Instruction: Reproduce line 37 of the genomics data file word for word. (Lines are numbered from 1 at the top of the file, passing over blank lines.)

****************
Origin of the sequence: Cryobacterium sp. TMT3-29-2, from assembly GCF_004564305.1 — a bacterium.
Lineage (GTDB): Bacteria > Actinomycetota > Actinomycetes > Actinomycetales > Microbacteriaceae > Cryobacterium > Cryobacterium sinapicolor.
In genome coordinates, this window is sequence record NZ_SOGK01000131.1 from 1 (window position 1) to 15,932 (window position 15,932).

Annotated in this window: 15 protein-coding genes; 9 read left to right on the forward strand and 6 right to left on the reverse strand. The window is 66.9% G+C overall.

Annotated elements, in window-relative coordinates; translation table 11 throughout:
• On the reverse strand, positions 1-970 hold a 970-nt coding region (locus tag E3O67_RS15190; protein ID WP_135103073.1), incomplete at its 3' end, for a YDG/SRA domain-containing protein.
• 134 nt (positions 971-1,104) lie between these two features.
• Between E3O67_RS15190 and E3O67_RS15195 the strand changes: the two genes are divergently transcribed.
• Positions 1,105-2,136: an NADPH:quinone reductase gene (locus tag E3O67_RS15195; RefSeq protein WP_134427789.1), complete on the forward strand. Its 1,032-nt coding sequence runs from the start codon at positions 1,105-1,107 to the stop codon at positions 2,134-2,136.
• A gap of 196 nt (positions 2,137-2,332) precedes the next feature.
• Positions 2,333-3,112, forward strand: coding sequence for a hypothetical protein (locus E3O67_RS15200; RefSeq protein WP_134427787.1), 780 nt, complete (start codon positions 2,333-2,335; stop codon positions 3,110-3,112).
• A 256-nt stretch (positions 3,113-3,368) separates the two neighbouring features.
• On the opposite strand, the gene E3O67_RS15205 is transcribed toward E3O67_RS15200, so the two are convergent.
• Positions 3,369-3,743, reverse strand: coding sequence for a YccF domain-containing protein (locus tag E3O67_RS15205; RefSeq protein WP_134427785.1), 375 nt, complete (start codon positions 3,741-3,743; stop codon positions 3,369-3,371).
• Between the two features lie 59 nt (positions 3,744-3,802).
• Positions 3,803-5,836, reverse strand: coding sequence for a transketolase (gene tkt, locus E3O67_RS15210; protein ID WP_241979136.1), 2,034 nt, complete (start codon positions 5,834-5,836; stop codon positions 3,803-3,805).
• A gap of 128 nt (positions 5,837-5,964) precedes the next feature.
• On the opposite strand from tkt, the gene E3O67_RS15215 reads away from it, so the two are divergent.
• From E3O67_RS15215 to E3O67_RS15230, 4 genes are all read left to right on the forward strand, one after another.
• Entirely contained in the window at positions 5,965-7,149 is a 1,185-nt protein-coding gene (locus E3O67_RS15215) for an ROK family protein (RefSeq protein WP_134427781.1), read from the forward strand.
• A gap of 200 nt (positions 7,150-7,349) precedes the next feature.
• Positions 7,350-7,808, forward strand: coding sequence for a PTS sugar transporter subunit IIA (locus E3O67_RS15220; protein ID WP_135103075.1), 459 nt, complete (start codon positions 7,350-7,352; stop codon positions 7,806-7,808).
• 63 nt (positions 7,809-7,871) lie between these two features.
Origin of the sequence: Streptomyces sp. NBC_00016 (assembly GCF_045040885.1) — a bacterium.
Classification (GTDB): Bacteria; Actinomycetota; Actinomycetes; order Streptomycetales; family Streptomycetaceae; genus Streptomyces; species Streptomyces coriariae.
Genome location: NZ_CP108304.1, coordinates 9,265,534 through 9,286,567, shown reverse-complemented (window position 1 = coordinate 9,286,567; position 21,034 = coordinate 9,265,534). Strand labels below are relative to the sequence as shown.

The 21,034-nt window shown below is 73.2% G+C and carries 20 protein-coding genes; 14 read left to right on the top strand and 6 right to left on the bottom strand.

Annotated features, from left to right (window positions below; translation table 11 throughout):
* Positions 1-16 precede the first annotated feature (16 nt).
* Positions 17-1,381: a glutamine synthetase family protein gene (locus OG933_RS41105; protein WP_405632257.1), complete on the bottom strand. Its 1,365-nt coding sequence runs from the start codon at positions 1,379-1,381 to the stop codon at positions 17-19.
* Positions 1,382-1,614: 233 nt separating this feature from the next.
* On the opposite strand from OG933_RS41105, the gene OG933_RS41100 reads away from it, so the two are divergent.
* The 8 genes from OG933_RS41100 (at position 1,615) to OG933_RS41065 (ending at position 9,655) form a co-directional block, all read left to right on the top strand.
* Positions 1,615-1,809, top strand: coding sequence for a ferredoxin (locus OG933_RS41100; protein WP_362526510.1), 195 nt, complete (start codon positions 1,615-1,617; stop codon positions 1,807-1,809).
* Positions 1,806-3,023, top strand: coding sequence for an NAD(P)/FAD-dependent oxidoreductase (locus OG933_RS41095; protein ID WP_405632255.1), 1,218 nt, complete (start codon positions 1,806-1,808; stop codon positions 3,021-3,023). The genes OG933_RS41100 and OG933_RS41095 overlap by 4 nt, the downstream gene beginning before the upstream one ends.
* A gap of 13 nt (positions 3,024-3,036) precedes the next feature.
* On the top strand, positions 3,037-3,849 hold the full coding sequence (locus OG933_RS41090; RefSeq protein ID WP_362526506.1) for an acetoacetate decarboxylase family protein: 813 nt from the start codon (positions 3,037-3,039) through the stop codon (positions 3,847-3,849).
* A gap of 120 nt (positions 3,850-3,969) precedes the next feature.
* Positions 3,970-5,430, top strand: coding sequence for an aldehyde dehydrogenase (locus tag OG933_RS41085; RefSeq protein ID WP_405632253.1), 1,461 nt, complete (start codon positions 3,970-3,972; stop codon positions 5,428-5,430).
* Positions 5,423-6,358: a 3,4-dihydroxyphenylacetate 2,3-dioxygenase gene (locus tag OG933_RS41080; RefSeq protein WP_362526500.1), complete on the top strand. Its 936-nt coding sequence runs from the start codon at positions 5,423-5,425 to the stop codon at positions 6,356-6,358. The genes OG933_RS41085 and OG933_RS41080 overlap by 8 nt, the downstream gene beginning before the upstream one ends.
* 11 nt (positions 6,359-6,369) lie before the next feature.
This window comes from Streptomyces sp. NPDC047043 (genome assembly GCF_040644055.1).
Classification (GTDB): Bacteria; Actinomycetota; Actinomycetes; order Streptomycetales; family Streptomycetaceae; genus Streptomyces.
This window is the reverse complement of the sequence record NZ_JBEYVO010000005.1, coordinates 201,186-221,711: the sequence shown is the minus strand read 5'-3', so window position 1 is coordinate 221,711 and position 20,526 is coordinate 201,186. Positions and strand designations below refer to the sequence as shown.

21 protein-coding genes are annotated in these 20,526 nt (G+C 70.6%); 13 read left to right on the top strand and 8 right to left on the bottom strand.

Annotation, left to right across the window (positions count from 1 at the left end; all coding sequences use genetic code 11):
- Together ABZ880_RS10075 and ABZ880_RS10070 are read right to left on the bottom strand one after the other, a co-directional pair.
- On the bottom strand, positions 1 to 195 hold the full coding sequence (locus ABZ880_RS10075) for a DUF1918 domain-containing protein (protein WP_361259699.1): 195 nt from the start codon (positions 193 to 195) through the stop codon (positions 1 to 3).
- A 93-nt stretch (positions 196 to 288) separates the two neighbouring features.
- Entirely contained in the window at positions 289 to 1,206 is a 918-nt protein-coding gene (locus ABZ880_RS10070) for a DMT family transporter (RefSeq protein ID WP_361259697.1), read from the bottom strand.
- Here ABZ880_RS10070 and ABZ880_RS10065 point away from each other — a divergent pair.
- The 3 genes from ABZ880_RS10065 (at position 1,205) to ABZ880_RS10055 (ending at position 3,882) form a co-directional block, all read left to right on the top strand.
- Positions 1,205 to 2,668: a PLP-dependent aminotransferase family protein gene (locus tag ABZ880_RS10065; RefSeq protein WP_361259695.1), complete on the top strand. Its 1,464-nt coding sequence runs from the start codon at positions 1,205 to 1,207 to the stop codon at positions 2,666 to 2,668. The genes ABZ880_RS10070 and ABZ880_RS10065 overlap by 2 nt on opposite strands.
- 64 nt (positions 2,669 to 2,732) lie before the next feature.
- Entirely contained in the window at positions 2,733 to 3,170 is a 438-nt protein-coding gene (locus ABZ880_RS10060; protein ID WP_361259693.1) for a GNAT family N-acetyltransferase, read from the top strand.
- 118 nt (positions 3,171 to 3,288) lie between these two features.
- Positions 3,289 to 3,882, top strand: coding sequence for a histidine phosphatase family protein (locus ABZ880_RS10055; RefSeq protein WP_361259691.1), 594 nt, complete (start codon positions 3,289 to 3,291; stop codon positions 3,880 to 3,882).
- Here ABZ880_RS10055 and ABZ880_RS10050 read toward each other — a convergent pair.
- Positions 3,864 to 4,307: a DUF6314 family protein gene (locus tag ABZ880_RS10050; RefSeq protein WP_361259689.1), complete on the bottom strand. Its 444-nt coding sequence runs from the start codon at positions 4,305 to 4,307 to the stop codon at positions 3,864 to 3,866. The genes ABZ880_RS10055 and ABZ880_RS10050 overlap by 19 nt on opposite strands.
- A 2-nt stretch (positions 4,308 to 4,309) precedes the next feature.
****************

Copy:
* On the top strand, positions 3,037-3,849 hold the full coding sequence (locus OG933_RS41090; RefSeq protein ID WP_362526506.1) for an acetoacetate decarboxylase family protein: 813 nt from the start codon (positions 3,037-3,039) through the stop codon (positions 3,847-3,849).